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Kindness changes everything: the pros of service clubs

Updated: Oct 25, 2022

Addison Miller

Staff Writer

October 24, 2022

It’s the little things that count - The Care Like Cate club decorates bags for the Joseph Maley Foundation and their fall festival.

The service clubs at WHS are passionate about changing the community for the better through volunteering and their works of charity.

There are around 14 service/volunteering clubs offered at the high school, which all have a variety of missions and special causes. For example, Senior Gigi Iovino, the president of Care Like Cate, stated how her service club gives all proceeds earned to Peyton Manning Children’s Hospital and puts on multiple events throughout the year to benefit them such as a toy drive at Christmas.

“While our club is not solely focused on the hospital, we also do many service projects around the school and our community,” Iovino said. “For example, we often make cards and bracelets for the nursing home across the street.”

Service clubs not only benefit those in need, they benefit the doers as well. Sophomore Layla Ryan is a member of the Service Over Self club, a volunteer organization where all profit goes towards charities and non-profit organizations. She stated that even one person doing volunteer work makes a big difference.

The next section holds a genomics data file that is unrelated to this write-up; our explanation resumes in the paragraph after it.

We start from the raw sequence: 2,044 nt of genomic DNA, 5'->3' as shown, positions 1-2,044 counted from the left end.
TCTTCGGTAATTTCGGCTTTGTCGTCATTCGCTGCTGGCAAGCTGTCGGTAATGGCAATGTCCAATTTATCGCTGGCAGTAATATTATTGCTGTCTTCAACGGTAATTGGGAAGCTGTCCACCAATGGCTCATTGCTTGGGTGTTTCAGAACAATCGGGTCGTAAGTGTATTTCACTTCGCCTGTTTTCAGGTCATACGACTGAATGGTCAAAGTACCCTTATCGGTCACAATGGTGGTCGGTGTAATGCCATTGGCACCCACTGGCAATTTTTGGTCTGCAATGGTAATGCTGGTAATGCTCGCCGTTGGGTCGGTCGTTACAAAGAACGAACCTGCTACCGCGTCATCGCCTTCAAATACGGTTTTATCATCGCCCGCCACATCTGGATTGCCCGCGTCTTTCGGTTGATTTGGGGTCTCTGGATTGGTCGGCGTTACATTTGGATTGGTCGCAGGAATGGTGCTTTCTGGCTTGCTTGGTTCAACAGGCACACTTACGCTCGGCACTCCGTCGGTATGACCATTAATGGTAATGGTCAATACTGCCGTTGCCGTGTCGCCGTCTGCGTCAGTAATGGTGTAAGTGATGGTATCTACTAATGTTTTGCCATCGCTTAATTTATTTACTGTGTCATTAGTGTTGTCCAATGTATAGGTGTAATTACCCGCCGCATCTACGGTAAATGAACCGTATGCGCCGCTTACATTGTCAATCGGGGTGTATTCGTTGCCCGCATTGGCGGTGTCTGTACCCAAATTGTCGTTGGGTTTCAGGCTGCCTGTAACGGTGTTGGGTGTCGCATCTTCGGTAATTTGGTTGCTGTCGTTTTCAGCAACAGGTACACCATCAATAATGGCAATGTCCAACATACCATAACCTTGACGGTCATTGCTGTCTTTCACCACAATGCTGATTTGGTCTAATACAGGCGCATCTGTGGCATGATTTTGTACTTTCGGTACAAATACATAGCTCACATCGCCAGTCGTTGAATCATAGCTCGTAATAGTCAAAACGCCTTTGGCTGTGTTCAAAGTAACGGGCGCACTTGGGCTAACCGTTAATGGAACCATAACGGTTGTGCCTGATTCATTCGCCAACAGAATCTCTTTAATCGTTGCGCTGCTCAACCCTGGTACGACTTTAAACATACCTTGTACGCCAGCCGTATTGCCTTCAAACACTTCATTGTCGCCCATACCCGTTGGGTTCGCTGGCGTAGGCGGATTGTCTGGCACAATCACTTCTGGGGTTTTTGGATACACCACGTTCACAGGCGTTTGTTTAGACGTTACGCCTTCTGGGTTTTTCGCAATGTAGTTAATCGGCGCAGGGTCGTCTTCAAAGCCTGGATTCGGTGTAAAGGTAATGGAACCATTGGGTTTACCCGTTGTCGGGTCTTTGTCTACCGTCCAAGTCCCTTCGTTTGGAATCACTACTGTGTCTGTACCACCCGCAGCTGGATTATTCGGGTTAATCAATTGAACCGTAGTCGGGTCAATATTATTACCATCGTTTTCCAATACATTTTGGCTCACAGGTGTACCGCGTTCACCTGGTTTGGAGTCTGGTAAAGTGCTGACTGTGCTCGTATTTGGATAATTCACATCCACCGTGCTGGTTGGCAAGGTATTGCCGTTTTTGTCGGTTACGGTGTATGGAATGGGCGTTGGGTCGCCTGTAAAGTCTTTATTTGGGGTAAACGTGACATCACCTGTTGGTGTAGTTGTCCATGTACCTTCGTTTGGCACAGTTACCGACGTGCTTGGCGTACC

“While it may feel like a small action and quick and easy to me, it could help a lot of people and make a big impact,” Ryan said.

Along with helping those in need, Ryan stated how volunteering is super fun and a great way to make friends.

“SOS has a great environment with some super kind people,” Ryan said. “People all have the same intentions to help and give back, so there’s a lot of common-minded people.”

Another service club is Best Buddies, which is dedicated to providing inclusion amongst students of all abilities. Sophomore Sofia Prikhodko said the service club is a great environment to be with everyone and laugh away anything that might be happening.

“This club is all about kindness, inclusion, and just having fun,” Prikhodko said. “Best Buddies makes sure people that have disabilities are included and feel much more accepted where they could get made fun of.”

Some clubs teach new skills along with providing for others. Project Hope is a club that helps those that are less fortunate, and according to the president, is more action based. Sophomore Asha Adhikari, the founder of Project Hope, said her favorite thing her club does is the knitting and crochet drive.

“We’re teaching a bunch of people how to knit and crochet their own hats and scarves to give out to the homeless community so that not only are we giving back, but we’re all learning new skills,” Adhikari said.

There are many more service clubs offered at the school, each with its own activities, mission, drives, and charities. Service clubs offer not only a way to give back to the community, but also an opportunity to show kindness solely from the goodness of one’s heart. Overall, joining a service club can benefit one in many ways. Iovino said people can benefit from being in a service club because they can meet many people and have amazing experiences that can teach valuable life lessons.

“It allows you to be a part of something that is so much bigger than yourself,” Iovino said. “You can see the positive effects you can have on people’s lives.”

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